College is expensive. People are coming out with an average of $17,000+ of student debt. I’ve seen figures that are larger than that, upwards of $30,000+. I was lucky in that my parents paid for all of my college, but I also saved them $12,000 by graduating in three years.
A lot of people suggest going to community college for the first two years and finishing the other two at a university to save money. Realistically, only 16% of students who attend a community college actually finish a bachelor’s degree — but in comparison, “62.4 percent of students who started at a four-year public university completed their degree within six years. That completion rate ticked up to nearly 74 percent for those who started at four-year private schools, the center found.” So, what should you do about college?
Getting into College is Tough
I completely agree. My SATs scores were significantly less than perfect. My GPA was luckily a 3.2 out of 4. At the end of the day, many colleges care about your potential rather than your scores. Are you someone who pushes themselves and has a great story? Are you someone who does more than just study?
When I applied to college, I focused my essays on what I learned from working multiple jobs and holding leadership positions in school clubs. I think that the college I attended passed over my terrible scores and less-than-perfect GPA for my potential instead. And the college I went to was not an easy school to get into. It’s one of the top 10 public universities in the U.S. with an acceptance rate of 20%.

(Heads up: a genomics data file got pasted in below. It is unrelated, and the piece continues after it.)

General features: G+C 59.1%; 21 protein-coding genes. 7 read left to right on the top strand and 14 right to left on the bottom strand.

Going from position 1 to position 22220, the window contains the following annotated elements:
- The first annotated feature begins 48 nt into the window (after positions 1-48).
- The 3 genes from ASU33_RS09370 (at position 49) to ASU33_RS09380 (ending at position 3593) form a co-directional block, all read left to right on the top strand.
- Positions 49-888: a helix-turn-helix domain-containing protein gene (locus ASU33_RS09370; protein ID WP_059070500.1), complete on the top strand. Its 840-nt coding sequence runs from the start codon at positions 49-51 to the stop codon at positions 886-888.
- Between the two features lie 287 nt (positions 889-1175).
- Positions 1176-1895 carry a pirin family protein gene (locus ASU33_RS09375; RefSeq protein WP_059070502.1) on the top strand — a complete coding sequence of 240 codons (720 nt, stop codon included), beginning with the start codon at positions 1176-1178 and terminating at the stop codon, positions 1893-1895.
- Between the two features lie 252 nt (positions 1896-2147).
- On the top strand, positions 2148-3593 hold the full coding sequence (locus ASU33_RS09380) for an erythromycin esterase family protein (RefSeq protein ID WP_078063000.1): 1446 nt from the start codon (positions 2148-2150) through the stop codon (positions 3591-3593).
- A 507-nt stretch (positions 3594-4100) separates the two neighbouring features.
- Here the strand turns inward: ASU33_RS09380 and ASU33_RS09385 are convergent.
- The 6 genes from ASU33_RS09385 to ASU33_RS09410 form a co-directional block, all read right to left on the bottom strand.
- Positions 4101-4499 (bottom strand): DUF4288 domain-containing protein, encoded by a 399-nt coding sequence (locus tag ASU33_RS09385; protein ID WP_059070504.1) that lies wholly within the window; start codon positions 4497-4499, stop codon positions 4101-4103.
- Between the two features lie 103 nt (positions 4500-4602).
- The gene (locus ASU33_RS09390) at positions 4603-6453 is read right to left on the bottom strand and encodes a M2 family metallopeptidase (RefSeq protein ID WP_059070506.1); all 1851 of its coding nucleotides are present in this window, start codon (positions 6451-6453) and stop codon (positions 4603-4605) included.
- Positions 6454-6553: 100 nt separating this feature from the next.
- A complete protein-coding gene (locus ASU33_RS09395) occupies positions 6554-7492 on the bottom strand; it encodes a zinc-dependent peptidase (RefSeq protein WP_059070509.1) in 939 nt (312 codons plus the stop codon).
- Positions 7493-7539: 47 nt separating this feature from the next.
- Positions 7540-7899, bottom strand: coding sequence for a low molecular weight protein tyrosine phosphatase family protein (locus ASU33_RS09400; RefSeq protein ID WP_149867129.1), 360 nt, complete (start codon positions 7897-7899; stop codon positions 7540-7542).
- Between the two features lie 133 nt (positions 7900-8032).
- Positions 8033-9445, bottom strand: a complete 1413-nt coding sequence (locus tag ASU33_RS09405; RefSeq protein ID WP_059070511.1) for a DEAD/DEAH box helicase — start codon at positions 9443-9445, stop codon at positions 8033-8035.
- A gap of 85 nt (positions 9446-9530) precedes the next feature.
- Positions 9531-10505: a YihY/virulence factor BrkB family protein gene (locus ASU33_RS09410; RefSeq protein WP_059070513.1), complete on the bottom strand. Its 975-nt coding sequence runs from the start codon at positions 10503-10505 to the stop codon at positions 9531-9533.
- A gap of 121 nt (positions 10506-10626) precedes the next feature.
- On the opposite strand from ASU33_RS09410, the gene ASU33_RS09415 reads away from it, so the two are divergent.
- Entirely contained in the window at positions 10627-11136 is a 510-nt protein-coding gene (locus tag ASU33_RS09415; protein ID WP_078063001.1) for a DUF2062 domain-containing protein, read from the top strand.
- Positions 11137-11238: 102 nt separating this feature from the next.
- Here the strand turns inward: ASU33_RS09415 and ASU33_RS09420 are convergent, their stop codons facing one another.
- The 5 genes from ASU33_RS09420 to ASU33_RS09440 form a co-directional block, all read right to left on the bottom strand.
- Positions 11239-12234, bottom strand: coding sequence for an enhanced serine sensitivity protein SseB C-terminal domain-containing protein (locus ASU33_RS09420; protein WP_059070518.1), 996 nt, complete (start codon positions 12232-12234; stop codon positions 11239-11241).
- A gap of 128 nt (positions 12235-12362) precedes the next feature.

When applications start, you should be applying to at least three colleges.
- Reach School: A well-known school that you want to attend, but you know will be a little harder to get into when comparing scores
- Same School: A college that you are within their averages and may be slightly better
- Safety School: A college that you have better than the scores listed on their website and know you have a very good chance of getting into
Even if you end up with your safety college, I recommend committing to it and attending. This was what allowed me to graduate in three years and seriously cut costs.
Unless you’re Serious about Engineering, Choose an Easier-to-You Major
In the beginning, I wanted to follow in my father’s footsteps and major in engineering. But I took my first coding class and immediately knew it wasn’t for me. So, I quickly switched to economics. There were lot fewer major requirements in economics than engineering, and the number of courses was also smaller. The economics courses definitely made a lot more sense to me, and I enjoyed them more. Also, many of the first-year engineering students came in with lots of AP credits. Most of them ended up as third-year standing and were a lot smarter than me. There was no way I would have been able to compete. I came into college with 12 quarter units, which is basically first year, second quarter standing.
Take the Full Load (4 Classes Every Semester/Quarter)
While college is designed for four years, it doesn’t always take everyone the full four years. Those who came in as third-year standing were pretty much done by their second or third year, because their credits covered all the general requirements and they just needed to finish their major requirements. For me, who came in as a first-year, I took a full load every quarter and sometimes even five courses a quarter. This allowed me to finish in three years.
Make a Schedule
This is key to finishing early. You need to plan ahead. Most schools will prep in-coming students and they also post all their courses with a description online. You’ll also know what general requirements you’ll need to meet along with the major requirements.
Take a few hours before school starts and map out your next four years. Then move the classes around to see if you can meet all the requirements in three years. If you are able to, figure out how to finish in two years. The two years might be the goal, but know that you can always slowly move courses to a later time if things get too difficult. Lastly, stick to it.
Finish the Course without Flunking